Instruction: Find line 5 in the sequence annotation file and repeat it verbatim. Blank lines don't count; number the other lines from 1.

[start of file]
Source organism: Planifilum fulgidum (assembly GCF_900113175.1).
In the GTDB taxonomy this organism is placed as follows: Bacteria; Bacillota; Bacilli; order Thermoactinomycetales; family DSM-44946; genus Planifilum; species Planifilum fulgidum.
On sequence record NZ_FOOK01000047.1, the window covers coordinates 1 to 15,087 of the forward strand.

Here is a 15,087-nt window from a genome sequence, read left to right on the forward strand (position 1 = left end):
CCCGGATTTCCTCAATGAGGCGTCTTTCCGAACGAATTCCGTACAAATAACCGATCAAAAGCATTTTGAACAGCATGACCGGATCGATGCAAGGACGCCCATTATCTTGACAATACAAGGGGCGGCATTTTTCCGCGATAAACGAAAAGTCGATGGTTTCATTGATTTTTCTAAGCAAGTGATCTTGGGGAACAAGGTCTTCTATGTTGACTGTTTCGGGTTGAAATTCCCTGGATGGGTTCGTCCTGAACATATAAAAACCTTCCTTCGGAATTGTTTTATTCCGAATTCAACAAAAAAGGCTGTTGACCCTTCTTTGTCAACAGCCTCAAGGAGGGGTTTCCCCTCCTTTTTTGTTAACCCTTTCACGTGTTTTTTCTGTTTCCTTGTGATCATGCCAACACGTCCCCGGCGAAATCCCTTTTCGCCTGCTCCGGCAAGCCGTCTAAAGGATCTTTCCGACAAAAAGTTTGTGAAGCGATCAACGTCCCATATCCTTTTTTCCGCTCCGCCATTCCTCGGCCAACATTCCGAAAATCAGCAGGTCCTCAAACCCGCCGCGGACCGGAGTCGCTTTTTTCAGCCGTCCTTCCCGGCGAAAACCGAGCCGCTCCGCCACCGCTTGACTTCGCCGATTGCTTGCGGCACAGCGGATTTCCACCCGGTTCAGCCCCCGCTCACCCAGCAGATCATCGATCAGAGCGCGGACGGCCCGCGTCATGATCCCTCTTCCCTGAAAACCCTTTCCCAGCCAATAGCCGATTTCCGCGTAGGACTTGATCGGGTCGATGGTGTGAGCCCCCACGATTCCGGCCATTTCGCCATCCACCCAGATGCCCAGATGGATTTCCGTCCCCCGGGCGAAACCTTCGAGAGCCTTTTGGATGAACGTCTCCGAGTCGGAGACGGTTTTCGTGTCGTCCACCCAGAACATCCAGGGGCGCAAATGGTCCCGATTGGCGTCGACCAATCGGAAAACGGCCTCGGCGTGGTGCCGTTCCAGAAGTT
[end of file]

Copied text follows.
CCCGGATTTCCTCAATGAGGCGTCTTTCCGAACGAATTCCGTACAAATAACCGATCAAAAGCATTTTGAACAGCATGACCGGATCGATGCAAGGACGCCCATTATCTTGACAATACAAGGGGCGGCATTTTTCCGCGATAAACGAAAAGTCGATGGTTTCATTGATTTTTCTAAGCAAGTGATCTTGGGGAACAAGGTCTTCTATGTTGACTGTTTCGGGTTGAAATTCCCTGGATGGGTTCGTCCTGAACATATAAAAACCTTCCTTCGGAATTGTTTTATTCCGAATTCAACAAAAAAGGCTGTTGACCCTTCTTTGTCAACAGCCTCAAGGAGGGGTTTCCCCTCCTTTTTTGTTAACCCTTTCACGTGTTTTTTCTGTTTCCTTGTGATCATGCCAACACGTCCCCGGCGAAATCCCTTTTCGCCTGCTCCGGCAAGCCGTCTAAAGGATCTTTCCGACAAAAAGTTTGTGAAGCGATCAACGTCCCATATCCTTTTTTCCGCTCCGCCATTCCTCGGCCAACATTCCGAAAATCAGCAGGTCCTCAAACCCGCCGCGGACCGGAGTCGCTTTTTTCAGCCGTCCTTCCCGGCGAAAACCGAGCCGCTCCGCCACCGCTTGACTTCGCCGATTGCTTGCGGCACAGCGGATTTCCACCCGGTTCAGCCCCCGCTCACCCAGCAGATCATCGATCAGAGCGCGGACGGCCCGCGTCATGATCCCTCTTCCCTGAAAACCCTTTCCCAGCCAATAGCCGATTTCCGCGTAGGACTTGATCGGGTCGATGGTGTGAGCCCCCACGATTCCGGCCATTTCGCCATCCACCCAGATGCCCAGATGGATTTCCGTCCCCCGGGCGAAACCTTCGAGAGCCTTTTGGATGAACGTCTCCGAGTCGGAGACGGTTTTCGTGTCGTCCACCCAGAACATCCAGGGGCGCAAATGGTCCCGATTGGCGTCGACCAATCGGAAAACGGCCTCGGCGTGGTGCCGTTCCAGAAGTT